In 1906, the US Army held trials for a large caliber semi-automatic pistol. The Deutsche Waffen und Munitions Fabriken(DWM) company provided two Lugers chambered in .45 ACP for testing. After initial trials, DWM, Savage, and Colt were asked to provide further examples for evaluation. The DWM company withdrew for reasons that are still debated today even though the U.S. Army had placed an order for 200 more Lugers. As they say, the rest is history and the U.S. military eventually settled for the Colt 1911 design after a very impressive showing by that company.

The Luger was the standard sidearm for the German army(Heer) personnel in both world wars, but it was replaced in 1940 by the P-38. The German military accepted the P38 design in 1938 but actual test pistols were not produced until some time in late 1939. Beginning in the 1940's, Walter started production of the P38 for the German army. One of the main reasons for this change is that Germany needed a sidearm that could be mass produced quickly. The Luger pistol required hand fitting for many of its parts which is an expensive and very time consuming process. It is because of this precise machining and accurate fitting of the various components as well as first class material and hardening of the components that made the Luger pistol one of the very few designs in the handgun world that was never pirated.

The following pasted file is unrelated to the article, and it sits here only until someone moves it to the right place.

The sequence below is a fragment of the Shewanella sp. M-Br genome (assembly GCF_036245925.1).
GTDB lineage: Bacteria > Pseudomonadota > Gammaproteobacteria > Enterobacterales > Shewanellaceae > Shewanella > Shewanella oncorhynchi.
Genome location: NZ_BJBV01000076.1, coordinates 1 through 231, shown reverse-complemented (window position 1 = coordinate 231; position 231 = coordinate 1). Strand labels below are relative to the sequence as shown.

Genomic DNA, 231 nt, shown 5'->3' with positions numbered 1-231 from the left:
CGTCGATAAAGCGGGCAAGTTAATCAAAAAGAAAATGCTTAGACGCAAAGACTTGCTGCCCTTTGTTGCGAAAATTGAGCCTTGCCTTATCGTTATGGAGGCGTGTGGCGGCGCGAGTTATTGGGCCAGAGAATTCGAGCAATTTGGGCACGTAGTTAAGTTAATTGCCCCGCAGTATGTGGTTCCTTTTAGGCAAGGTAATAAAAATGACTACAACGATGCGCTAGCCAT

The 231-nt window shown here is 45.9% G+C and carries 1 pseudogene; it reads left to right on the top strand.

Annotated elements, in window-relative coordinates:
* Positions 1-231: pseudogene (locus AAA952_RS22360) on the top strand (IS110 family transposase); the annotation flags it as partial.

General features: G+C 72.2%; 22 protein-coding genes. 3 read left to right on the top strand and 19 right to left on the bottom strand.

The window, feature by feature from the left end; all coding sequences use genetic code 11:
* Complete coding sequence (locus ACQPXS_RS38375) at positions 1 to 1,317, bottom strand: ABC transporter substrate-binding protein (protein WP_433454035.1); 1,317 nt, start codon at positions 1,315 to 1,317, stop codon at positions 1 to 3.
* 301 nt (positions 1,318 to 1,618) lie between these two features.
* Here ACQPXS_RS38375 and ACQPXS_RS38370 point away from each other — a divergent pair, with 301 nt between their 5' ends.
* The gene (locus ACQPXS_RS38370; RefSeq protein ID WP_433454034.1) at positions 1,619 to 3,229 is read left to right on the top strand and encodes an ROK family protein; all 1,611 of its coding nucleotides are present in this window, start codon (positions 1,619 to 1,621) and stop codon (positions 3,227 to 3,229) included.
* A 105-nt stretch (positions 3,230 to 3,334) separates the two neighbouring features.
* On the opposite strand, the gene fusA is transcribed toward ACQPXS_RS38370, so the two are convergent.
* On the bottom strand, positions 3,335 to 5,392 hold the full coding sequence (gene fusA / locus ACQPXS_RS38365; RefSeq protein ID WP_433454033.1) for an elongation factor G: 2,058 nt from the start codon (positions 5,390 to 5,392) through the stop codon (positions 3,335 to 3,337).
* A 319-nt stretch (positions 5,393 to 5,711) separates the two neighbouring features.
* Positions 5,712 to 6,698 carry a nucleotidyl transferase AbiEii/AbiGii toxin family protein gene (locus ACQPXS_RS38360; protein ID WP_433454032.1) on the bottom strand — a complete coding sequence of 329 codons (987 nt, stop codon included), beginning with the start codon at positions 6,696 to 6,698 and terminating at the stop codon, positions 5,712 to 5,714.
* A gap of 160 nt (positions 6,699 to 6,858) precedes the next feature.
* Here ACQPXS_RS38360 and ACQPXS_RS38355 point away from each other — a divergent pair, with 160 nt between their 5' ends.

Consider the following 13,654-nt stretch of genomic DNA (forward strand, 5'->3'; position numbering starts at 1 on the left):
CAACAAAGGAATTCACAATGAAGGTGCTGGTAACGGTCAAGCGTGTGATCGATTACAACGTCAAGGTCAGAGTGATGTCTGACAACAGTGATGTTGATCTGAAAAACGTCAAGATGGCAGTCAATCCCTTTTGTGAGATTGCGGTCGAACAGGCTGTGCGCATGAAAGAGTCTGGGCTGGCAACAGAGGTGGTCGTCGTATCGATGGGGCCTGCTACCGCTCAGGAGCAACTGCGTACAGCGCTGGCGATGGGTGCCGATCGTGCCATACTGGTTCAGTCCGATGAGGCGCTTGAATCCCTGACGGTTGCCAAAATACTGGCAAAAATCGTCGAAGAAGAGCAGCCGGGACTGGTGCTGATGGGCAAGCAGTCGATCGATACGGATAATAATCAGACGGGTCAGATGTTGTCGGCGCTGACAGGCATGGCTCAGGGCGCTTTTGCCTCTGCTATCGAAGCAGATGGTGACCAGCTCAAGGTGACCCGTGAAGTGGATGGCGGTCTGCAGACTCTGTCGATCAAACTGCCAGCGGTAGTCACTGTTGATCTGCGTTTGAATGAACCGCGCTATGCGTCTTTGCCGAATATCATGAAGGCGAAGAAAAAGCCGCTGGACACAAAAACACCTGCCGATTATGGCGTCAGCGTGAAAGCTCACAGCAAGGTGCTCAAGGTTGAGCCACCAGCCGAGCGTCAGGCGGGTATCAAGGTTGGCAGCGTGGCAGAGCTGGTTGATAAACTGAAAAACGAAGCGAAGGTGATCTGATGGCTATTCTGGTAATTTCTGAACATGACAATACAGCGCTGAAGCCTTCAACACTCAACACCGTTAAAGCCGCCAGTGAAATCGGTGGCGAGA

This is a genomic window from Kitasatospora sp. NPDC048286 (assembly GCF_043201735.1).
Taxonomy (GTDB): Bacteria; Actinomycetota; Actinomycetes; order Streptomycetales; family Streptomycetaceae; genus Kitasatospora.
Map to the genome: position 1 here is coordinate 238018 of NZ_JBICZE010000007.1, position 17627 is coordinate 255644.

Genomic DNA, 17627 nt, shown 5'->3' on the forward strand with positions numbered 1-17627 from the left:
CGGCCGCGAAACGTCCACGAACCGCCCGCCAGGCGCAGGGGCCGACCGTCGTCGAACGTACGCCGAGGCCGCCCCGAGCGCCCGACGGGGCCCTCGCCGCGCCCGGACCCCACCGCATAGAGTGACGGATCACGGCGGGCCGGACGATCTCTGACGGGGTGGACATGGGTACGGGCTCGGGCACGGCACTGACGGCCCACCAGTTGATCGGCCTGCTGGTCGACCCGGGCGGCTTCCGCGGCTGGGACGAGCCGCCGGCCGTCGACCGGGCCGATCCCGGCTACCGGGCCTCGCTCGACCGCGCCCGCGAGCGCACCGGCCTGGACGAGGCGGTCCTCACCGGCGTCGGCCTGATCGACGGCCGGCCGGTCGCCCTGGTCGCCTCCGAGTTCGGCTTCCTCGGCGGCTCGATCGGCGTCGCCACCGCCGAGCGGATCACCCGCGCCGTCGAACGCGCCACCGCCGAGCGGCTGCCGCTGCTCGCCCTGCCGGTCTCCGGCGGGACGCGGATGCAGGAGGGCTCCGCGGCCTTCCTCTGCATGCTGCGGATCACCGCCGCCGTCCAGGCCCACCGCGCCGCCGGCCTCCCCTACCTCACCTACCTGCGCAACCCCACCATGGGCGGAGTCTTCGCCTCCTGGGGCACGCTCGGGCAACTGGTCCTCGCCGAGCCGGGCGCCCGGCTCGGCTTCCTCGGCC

The Luger was prized by Allied soldiers during both of the World Wars. During WWI any semi-automatic weapon was sought after by the revolver armed soldiers of the Allies as a useful addition to their trench fighting armory and the Luger was the best of those available. Today, the Luger is highly sought after by collectors both for its sleek design, superlative accuracy, great durability and of course its history.  

This 1939 dated Luger has the manufacturers code of 42 which tells us that it was made by Mauser. As can be seen in the picture on the left, the date of 1939 is stamped above the chamber and the 42 code is stamped on the front toggle link. The 42 code was only applied to Lugers made by Mauser in the year of 1939 and 1940. It is thought that there were over 50,000 of these Lugers manufactured. There are other 42 coded Lugers such as S/42 or S/42G and S/42K that were produced with each having its own production totals and date ranges. For example, the S42K was produced in 1934 with a total of around 10500 while the S/42 code was produced between the years of 1936 and 1940 with many thousands being produced except for the year of 1938. It is unknown as to why this new manufacturers code was assigned to Mauser when other versions of the 42 code were already in place.

By now you might be wondering why the Germans used these codes instead of just using the manufactures name. Was 42 the 42nd Mauser plant to start operations? Actually, by using a code to identify the manufacturer, the Allies could not tell what affect their bombing and other missions were having in stopping the production of arms. For example, if a train load of fresh new Walter stamped P38's was captured, the Allies knew right away that the Walter plant was still able to produce P38's. But if a train load of 42 stamped Lugers were captured, then it was no telling where and which plant had produced them. Where do we attack to stop this production? Did that last bombing run hit a mock factory? Where is this 42 factory located anyways? While this code system did not always work in fooling the other side, when you are in a war, every little bit helps, especially if it causes the other side to expend more resources.